Context Matters. Always.

All of human life is contextualised. It is embodied, enculturated and held in a complex web of beliefs and experiences, which format the way we, and others, see the world and faith.

Two second-grade boys each broke their arms. Alex had broken his arm in a spectacular fall at soccer training, and he wore his plaster cast conspicuously, collecting as many signatures as possible. On the other hand, Jamie tried to hide his plaster cast and broken wrist inside his jumper sleeve. Everyone was sure Jamie’s cast had something to do with his Dad, but no one wanted to know, let alone sign his cast. Alex wore his plaster cast as a badge of honour, but Jamie’s clung to him as a mark of shame.[1]

Both boys had suffered a similar physical injury. A broken bone which required a plaster cast to immobilise their arm for six weeks; while their broken bones knitted back together the similarities end here. How will each boy make sense of what has happened to them? What meaning will they make as a result of these events? Leo Tolstoy began his novel Anna Karenina, “Happy families are all alike; every unhappy family is unhappy in its own way,” there is parallel truth – every suffering person is suffering in their own way.

Suffering is nuanced, and context matters. Always.

The circumstances of each of the boy’s injury took a different form. Soul care to each of these boys will look different, how a connection is established, the information required to attempt to understand the situation and the necessary degree of caution in responding appropriately.

The basis for any soul care ministry is the connection established by carefully attending and attuning to the other with the offer to accompany them for a time on their journey. Yet while soul care is never less than this, it is rarely limited to this as our care is accompanied by a desire to understand and appropriately respond. As we listen to the other, begin to locate and link some of the connections and relationships in the other’s web of meaning, this information forms the basis of a spiritual assessment. [2]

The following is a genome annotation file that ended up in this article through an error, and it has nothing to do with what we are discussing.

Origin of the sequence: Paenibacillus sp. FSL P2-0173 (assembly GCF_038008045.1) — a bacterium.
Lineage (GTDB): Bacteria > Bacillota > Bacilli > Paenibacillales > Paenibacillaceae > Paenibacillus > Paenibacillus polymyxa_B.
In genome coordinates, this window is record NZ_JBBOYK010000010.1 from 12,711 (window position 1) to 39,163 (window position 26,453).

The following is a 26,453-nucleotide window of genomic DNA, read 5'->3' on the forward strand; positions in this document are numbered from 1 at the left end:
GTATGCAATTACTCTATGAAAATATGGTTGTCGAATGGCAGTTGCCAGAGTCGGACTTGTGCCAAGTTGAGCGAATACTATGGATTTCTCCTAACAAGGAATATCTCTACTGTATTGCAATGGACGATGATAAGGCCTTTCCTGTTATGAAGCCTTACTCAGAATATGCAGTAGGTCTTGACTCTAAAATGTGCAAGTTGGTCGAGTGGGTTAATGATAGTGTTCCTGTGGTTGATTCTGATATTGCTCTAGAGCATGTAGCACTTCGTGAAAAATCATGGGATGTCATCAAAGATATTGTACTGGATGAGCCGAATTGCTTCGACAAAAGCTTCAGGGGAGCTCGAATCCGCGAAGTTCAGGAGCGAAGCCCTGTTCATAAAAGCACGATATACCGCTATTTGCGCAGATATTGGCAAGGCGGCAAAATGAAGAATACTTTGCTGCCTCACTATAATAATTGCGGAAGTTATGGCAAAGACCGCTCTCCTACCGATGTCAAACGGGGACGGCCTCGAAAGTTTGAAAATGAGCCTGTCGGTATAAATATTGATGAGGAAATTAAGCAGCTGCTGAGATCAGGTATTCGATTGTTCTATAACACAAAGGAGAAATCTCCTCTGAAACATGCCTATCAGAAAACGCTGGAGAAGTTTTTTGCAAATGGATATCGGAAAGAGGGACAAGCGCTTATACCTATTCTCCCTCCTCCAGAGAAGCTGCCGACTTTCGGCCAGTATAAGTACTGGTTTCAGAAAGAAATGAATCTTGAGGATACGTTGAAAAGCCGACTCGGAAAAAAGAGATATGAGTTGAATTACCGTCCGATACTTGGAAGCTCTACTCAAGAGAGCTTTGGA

All of human life is contextualised. It is embodied, enculturated and held in a complex web of beliefs and experiences, which format the way we, and others, see the world and faith. This is an inescapable reality, which is also mirrored in our Scriptures. The Bible comes to us also clothed in language, narratives, poetry, letters, covenants, aphorisms, through different personalities, cultures, and specific circumstances.

As the carer reflects on the contextual web, a broader system around the pastoral encounter will appear. On the one hand, some webs of relationships and events will be orderly enough to accommodate or integrate new information or circumstances. However, on the other hand, if the encounter is not happening in a stable or settled mode, many indicators will point to a significant degree of disorder and disintegration. The soul care that is offered will need to hold space for a high degree of confusion and ambiguity.

As with all of life, suffering does not exist in a decontextualised zone, nor is there any decontextualised, prefabricated soul care. Walter Brueggemann, an Old Testament theologian, observed in God’s prayer book, the book of Psalms, some Psalms represent a state of order, others – disorder, and still others, a state of reordering after a time of turmoil and conflict.

To illustrate, we might observe that Alex’s situation seems pretty ordered, he has suffered a sporting injury. With the proper medical intervention, his arm should heal well. The fracture itself may have been complicated but, with good x-rays and proper medical procedure being followed it also should resolve satisfactorily.

Jamie’s situation is much more ambiguous. His broken arm seems to be a symptom of a more significant issue and the break may have served to bring to light a chaotic and unsafe domestic situation, requiring mandatory reporting to authorities. As more information comes to light about Jamie’s home situation, it reveals a complex web of relationships and circumstances with no easy solutions or resolutions. But if the pastoral carer has been able to identify that Jamie exists in a chaotic situation they may aims to help scaffold him and his family towards a more stable condition while recognising that this situation will remain challenging and far from ideal.

Soul care responses to Alex and Jamie, will be different indeed what might be accurate for one may not be valid for the other. Soul care for Alex may include thankfulness that the injury was not more severe, prayer for sound healing and complete restoration of health. However, for Jamie, we grieve that he was injured, we fear that the injuries to his arm are only the tip of the iceberg of his injuries, we lament for breach of trust that has been Jamie’s experience and in our soul and prayers we weep for him.

[1] I was introduced to this example and the phrase of ‘suffering is nuanced’ by spiritual director, Susan S Phillips, PhD, “Issues of Suffering and Theodicy in Patient Care.” lecture given for NSW College of CPE at St. Joseph’s Hospital, Auburn, Sydney, Australia. March 2010.

[2] Living Wholeness Approach (LWA): Connect – Attach, Attend, Accompany and Attune and Understand – Listen, Locate and Link provide excellent training for developing these skills.

Author: Pastoral Thinking

This web-page is a place where chaplains, pastoral and spiritual carers are encouraged to think both deeply and laterally about the world we live in, and the pastoral care we provide.

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